In the seven decades of Queen Elizabeth II's reign, there were 14 U.S. presidents – all men. So for many American women peering across the pond at goings-on in the U.K., the monarch was not merely a figurehead or a source of royal gossip and intrigue, but she also represented a break from rule by patriarchy. Or as Boston University’s royal historian Arianne Chernock writes, “there was something deliciously disruptive about Elizabeth II’s reign.” It is why many American women traveled to London in 1953 for Elizabeth’s coronation, and why some of their daughters and granddaughters will be among those mourning her loss today.

Elizabeth was disruptive in other ways, too. During her tenure, the royal family engaged more with the public, putting their human side on display. It wasn’t all smooth sailing, with rumors, disputes and resentments becoming tabloid fodder. But as Sean Lang of Anglia Ruskin University in the U.K. notes, the monarchy survived by “changing its outward appearance without changing its public role” – so much so that by the end of Elizabeth’s life, all but the most ardent anti-royalists had given up demands for the abolition of the monarchy and embraced the queen’s popularity.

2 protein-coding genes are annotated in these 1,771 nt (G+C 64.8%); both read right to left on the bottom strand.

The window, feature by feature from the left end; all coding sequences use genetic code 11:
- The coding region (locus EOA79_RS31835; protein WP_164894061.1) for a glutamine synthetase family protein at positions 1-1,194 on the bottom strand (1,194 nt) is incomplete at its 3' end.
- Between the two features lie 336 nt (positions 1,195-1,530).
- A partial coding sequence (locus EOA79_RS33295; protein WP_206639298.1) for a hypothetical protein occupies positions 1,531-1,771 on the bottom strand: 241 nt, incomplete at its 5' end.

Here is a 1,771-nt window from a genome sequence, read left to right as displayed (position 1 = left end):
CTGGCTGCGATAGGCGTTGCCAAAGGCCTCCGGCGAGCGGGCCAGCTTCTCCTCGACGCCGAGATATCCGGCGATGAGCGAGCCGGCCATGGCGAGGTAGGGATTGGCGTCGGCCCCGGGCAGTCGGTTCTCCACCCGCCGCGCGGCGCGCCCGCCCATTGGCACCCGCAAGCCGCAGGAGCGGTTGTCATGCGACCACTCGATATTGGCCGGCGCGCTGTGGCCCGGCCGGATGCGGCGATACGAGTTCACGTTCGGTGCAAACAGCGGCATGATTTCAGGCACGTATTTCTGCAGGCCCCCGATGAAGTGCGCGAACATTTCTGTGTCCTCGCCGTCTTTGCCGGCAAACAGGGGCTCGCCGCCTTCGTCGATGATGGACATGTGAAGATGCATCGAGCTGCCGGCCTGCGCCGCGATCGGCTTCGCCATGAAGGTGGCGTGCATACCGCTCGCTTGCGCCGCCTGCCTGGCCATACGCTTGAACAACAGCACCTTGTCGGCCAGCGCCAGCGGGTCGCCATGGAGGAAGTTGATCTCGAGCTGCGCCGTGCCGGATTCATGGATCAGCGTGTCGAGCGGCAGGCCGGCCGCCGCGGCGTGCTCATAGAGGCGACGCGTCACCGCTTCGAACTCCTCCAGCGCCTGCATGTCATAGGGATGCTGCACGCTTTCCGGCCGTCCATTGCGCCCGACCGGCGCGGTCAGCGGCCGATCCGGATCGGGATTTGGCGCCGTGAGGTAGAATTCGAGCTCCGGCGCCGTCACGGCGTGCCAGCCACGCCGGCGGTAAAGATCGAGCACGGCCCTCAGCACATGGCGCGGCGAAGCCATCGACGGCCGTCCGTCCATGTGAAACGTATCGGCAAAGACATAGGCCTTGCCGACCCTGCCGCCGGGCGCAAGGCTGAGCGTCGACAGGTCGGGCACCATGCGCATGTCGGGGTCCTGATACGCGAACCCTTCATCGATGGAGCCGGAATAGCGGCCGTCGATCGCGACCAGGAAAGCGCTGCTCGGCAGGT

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Matt Williams

Senior Breaking News and International Editor

Queen Elizabeth II during a 1983 tour of California. George Rose/Getty Images

In 1953, ‘Queen-crazy’ American women looked to Elizabeth II as a source of inspiration – that sentiment never faded

Arianne Chernock, Boston University

In 1953, ‘Queen-crazy’ Americans traveled to the U.K. to attend the coronation of Queen Elizabeth II. Their daughters and granddaughters will be among those mourning the monarch’s death.

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